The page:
He added that the policy continues to be a work in progress, and that the definition of what constitutes a Yukon First Nations business and the criteria for bid value reductions can be improved.

NDP Leader Kate White cautioned against discarding the policy, saying it should be fixed to ensure it does what it’s intended to do. (Julien Gignac/CBC)

NDP Leader Kate White saw concerns about the policy against the backdrop of cases where non-Indigenous people have taken advantage of measures put in place to benefit First Nations and Indigenous people.

But she cautioned against discarding it, saying those in the contracting world would have advice to offer.

“Let’s figure out what doesn’t work. Let’s figure out how to make it work better. Let’s make sure that it’s doing what it’s intended … which is supporting Yukon First Nation businesses,” White said.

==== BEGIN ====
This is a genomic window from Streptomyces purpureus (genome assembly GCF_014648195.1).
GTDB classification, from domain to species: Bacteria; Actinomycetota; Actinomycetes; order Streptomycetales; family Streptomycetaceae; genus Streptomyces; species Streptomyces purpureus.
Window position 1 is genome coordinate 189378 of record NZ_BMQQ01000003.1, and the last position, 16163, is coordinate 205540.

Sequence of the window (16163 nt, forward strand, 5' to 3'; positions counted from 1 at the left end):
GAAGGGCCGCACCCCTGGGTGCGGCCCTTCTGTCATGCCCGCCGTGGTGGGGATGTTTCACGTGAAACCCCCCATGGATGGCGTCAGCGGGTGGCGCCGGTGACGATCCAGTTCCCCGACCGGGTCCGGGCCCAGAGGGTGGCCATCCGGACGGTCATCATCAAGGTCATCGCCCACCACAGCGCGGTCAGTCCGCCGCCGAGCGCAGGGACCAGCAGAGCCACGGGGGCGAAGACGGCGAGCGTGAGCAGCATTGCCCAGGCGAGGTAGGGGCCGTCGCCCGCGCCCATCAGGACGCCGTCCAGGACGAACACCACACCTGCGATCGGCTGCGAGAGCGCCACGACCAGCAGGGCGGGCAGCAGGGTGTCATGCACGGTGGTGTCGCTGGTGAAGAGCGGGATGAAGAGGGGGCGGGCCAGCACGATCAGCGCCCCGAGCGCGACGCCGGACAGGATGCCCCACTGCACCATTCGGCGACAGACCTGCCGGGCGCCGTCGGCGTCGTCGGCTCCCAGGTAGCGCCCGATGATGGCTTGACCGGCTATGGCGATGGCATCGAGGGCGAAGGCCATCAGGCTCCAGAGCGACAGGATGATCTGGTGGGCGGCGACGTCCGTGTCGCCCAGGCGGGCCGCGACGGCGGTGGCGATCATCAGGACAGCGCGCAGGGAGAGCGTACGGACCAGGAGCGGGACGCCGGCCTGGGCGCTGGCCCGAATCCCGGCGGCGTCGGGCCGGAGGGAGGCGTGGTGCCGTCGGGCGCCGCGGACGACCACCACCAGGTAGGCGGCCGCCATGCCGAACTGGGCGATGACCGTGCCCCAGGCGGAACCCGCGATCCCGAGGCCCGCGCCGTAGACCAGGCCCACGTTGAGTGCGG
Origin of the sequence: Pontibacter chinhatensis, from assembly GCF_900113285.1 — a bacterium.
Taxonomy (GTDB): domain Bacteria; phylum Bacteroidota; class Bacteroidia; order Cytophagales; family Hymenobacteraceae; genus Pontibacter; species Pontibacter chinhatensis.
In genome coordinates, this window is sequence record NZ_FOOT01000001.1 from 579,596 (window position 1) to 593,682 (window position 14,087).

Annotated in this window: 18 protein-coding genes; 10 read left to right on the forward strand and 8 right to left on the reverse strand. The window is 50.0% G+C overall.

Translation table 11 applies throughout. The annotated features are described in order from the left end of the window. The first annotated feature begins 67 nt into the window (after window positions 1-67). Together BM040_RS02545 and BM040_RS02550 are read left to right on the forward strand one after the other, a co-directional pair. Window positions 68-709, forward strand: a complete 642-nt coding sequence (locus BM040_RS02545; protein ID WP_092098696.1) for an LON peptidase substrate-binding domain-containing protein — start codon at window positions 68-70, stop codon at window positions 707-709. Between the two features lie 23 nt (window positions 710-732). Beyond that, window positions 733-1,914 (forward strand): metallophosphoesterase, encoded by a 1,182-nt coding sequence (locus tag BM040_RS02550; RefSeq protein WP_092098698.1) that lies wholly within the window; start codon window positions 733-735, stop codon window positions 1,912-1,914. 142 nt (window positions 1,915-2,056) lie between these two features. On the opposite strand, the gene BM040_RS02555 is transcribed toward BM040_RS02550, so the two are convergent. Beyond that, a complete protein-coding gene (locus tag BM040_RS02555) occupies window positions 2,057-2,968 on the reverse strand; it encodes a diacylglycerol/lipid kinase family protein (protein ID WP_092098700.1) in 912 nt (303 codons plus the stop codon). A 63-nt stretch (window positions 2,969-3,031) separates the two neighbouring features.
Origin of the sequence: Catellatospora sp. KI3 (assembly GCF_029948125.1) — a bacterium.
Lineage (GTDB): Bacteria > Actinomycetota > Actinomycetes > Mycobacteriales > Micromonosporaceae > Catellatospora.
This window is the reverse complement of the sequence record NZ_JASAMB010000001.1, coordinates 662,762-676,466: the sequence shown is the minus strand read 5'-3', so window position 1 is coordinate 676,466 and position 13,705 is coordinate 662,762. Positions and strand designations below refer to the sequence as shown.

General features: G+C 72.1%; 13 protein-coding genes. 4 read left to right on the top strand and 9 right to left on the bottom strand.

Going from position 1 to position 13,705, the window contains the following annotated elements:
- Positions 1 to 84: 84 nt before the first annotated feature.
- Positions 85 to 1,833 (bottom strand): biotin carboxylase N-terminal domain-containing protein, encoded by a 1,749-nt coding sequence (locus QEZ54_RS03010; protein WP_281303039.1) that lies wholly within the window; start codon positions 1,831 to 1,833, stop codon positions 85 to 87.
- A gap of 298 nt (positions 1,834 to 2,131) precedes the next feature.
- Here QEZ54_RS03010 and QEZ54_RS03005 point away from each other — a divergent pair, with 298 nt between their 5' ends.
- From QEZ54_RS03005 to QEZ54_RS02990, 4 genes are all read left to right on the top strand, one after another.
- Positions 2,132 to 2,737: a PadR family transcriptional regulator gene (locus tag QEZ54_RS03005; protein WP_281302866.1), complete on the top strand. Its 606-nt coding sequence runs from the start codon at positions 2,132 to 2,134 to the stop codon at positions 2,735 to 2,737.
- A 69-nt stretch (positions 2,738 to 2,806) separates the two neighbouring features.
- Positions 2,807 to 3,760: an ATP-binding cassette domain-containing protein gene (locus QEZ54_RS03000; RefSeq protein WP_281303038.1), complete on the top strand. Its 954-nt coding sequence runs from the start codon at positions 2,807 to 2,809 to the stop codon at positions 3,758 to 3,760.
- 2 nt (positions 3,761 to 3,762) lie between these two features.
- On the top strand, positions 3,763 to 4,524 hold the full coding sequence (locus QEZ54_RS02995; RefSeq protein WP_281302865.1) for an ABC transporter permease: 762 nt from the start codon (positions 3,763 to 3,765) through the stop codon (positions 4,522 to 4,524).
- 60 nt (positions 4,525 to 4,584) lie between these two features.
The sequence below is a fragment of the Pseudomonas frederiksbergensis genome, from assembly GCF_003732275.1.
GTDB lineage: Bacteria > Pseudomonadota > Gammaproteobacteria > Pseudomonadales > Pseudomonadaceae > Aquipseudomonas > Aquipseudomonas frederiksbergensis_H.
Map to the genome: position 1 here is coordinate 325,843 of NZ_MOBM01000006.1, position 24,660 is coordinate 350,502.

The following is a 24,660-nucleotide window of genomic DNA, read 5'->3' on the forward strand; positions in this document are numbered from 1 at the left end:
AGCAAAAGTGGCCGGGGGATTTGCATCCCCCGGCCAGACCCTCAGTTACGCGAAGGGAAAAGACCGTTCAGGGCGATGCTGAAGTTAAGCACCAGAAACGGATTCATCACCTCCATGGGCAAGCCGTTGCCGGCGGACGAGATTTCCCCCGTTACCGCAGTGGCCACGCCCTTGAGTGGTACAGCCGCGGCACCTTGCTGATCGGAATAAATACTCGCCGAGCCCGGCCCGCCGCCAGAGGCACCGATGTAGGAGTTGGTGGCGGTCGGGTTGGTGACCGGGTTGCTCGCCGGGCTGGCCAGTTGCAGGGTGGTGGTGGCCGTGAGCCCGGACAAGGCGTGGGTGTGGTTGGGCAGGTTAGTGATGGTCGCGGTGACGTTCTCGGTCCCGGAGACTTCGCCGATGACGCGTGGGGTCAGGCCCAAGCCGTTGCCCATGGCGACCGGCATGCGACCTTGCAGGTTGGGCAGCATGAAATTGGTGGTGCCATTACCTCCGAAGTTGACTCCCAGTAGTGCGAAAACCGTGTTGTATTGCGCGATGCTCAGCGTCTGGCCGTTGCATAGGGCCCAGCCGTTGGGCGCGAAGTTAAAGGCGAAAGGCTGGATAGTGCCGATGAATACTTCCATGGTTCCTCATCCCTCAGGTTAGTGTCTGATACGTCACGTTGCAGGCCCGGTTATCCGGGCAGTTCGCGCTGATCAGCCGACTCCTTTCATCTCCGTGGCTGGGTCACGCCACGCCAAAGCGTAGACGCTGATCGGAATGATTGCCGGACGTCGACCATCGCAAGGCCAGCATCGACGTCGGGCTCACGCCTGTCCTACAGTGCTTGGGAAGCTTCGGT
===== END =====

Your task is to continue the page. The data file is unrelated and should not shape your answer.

Dixon has said he supports the intent behind the policy, but he believes it should be shelved until it can be fixed. Also, he said a “more deep audit of the policy is needed.”

When asked about the need for an audit, Clarke said he had confidence in the monitor and review committee. But he left room for a deeper probe if there are “more than transient and trifling concerns about the bona fides of some of these applicants.”

As for the case with the numbered company, no final decision has been made on remedies. But Kent wrote her “inclination” is to declare it qualified for the policy for a period of time.